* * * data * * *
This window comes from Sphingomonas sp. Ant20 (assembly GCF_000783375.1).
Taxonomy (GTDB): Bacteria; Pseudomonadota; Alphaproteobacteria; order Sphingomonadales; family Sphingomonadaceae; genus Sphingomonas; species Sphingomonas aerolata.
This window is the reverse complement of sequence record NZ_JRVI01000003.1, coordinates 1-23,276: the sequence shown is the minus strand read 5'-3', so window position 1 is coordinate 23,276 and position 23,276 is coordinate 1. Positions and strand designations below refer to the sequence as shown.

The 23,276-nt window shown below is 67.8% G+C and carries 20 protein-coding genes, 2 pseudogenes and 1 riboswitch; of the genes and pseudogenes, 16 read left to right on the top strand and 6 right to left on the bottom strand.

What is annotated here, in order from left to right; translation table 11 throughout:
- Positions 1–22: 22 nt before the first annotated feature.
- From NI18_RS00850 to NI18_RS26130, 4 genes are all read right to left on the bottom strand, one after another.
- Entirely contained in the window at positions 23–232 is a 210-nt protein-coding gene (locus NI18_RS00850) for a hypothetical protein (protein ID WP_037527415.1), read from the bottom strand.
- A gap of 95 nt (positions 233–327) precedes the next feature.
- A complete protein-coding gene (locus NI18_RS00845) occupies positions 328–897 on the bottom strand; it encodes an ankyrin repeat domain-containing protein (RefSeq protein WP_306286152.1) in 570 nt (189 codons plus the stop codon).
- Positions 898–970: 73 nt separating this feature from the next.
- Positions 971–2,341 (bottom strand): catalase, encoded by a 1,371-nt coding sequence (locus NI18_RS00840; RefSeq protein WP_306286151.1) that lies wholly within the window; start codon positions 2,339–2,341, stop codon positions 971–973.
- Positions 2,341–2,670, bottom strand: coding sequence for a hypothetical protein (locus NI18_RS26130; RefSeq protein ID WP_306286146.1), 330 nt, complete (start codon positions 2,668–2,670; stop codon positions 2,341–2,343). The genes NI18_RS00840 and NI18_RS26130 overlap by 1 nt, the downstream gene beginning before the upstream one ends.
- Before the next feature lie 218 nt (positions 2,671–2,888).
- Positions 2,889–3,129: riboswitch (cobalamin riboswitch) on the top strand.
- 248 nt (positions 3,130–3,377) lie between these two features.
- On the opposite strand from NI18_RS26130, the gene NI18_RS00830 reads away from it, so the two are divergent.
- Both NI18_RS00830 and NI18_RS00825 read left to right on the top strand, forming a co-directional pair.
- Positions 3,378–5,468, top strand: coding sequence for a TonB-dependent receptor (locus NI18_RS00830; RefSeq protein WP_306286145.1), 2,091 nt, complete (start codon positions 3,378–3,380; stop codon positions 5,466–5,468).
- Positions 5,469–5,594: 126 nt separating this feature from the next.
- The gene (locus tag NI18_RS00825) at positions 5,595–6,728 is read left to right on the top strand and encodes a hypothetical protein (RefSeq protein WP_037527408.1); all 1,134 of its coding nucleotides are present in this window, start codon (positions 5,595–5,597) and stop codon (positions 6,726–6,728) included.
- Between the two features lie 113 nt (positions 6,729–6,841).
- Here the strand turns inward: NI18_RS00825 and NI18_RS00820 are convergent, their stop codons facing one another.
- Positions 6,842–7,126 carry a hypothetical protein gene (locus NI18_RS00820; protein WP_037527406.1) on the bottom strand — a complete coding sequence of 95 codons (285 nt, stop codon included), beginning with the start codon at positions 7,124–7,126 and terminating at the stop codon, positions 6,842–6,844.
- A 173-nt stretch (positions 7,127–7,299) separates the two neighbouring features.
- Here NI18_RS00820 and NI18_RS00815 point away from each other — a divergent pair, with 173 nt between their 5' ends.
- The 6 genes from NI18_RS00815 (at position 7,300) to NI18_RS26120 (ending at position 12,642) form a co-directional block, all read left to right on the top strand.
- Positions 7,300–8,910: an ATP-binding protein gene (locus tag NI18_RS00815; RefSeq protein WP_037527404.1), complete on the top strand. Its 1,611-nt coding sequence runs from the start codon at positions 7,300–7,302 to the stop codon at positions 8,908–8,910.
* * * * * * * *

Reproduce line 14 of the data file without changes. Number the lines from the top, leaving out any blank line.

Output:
- Before the next feature lie 218 nt (positions 2,671–2,888).